I haven’t been on a diet in over six years. Not one. I honestly can’t remember the last time I weighed myself (an experience I highly
recommend). I’ve eaten and drank what I’ve wanted (I also highly
recommend this). I do my best to listen to my body and make sure I’m being as balanced and healthy as possible. I walk a lot; I do as much yoga as possible; I bike around the city when the weather is nice and I’m not scared I’ll get run over by a city bus. And in these past six years, I’ve stayed an eerily consistent size 14. Never before in my adult life had I been able to keep the same clothes for so long, because I was never the same size for more than a year at a time. My body finally found its home.
With this newfound comfort in my own skin, dating was no longer about accommodating any dude who showed interest or trying to win some kind of award for being deemed fuckable. And in the world we live in today, it’s a goddamn superpower to care more about yourself than what the guy you just swiped right on thinks of the size of your arms.
Sid** was the first guy to tell me he loved my body the way it truly was. He didn’t say it, though. He just adamantly insisted we keep the lights on when we had sex — not dimmed or candlelit, but, like, overhead lighting all the way on
. A shitload of light all up in there and all over my naked, fat ass. He would even put on his glasses, so as not to miss any details due to his poor eyesight.
What the fuck? Dude, it’s hard enough to wrap my head around liking my own body, but I’m pretty sure you are not supposed to be that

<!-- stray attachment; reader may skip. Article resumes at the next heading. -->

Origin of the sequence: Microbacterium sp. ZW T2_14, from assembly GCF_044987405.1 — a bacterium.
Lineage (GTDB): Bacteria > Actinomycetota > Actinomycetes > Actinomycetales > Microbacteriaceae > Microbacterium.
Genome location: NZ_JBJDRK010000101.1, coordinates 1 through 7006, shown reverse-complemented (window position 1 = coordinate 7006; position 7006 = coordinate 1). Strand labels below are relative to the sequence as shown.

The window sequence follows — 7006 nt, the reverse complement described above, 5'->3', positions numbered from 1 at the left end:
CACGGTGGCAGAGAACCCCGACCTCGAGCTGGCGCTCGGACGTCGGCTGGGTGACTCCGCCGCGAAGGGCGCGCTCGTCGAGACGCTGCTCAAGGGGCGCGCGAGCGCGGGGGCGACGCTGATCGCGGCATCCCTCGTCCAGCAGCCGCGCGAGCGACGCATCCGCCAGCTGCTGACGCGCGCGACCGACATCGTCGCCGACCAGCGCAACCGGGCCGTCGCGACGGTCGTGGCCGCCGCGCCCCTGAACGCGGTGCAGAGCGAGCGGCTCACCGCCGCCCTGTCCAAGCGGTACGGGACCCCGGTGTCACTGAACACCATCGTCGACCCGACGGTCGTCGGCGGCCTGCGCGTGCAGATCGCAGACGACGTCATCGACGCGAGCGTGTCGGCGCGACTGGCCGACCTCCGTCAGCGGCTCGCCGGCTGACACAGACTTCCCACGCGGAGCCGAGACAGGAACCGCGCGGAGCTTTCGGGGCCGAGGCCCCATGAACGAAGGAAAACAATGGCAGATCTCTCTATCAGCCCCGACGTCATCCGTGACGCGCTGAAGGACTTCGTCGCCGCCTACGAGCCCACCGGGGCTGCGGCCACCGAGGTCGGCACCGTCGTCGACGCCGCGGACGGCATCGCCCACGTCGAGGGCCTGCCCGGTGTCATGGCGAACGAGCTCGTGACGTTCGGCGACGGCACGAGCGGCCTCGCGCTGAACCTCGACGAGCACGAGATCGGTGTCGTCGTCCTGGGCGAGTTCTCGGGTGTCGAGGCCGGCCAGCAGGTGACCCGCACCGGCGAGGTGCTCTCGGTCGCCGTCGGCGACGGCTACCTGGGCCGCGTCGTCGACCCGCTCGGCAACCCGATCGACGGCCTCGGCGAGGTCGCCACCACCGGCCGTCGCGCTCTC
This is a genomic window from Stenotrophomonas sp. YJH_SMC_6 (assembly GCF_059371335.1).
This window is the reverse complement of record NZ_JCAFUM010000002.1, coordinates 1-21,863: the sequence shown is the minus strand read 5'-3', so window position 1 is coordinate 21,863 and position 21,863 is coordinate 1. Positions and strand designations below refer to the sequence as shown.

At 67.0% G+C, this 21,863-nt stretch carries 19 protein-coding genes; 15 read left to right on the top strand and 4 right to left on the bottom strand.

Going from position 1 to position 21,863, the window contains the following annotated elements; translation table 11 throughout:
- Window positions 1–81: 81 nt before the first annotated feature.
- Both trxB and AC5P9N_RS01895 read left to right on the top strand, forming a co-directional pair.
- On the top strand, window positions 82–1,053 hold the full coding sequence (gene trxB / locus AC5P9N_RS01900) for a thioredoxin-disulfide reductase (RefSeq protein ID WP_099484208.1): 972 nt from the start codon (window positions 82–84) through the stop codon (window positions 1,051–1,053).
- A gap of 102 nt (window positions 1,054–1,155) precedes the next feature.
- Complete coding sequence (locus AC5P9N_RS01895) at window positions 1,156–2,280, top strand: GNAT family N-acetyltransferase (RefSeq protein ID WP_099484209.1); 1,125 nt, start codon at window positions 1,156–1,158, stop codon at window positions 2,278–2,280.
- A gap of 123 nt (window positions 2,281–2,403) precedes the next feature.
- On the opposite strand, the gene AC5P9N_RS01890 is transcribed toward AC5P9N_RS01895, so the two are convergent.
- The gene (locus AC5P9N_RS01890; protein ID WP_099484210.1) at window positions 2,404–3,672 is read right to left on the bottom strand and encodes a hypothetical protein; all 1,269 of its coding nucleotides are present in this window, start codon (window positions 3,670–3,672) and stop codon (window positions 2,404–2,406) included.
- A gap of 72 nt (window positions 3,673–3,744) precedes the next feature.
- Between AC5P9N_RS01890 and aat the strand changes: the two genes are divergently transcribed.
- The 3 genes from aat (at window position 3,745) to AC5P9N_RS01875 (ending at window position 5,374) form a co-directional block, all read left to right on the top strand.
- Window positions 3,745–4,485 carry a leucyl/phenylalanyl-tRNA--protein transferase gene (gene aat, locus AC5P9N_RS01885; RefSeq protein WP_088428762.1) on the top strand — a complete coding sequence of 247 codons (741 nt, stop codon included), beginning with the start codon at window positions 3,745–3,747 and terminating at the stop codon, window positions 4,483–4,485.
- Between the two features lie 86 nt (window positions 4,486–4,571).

into this. But he was that into it. And spoiler alert: He wasn’t the only one.
I stopped trying to be the person that I thought guys wanted to date and started dating guys who liked women with my body type. I would put my size and body positivity out there in the open. I started to attract men that were just as body positive as I am (even if they didn't know there was a word for it).
Sid and I didn’t have some typical rom-com ending in which I now tell you we’ve been married for 20 years and had tons of little body-positive babies. He moved back home to another country and we’ve both dated plenty of other people since. Our relationship didn’t work out, but I’m really lucky to still call him my friend. And even though it’s been a few years since we’ve dated, we still frequently send each other random messages of support. I like to think that’s a pretty awesome version of happily ever after, too.
When I think about who I was and what I was doing to my body six years ago, it’s clear what radical self-acceptance and self-love can do to a person. It’s still a daily goddamn struggle. But approval of my body isn’t something I seek out anymore from men or anyone. And when it does happen, I know it’s genuinely about me — not some version of me that I’m hurting myself to become.
Now, when a guy tells me he’s into my body, it’s not some great revelation or some golden validation. It’s just another thing we have in common.
* His real name is not Teddy
** Actually his name, because he’s rad.
It's your body. It's your summer. Enjoy them both. Check out more #TakeBackTheBeach, here.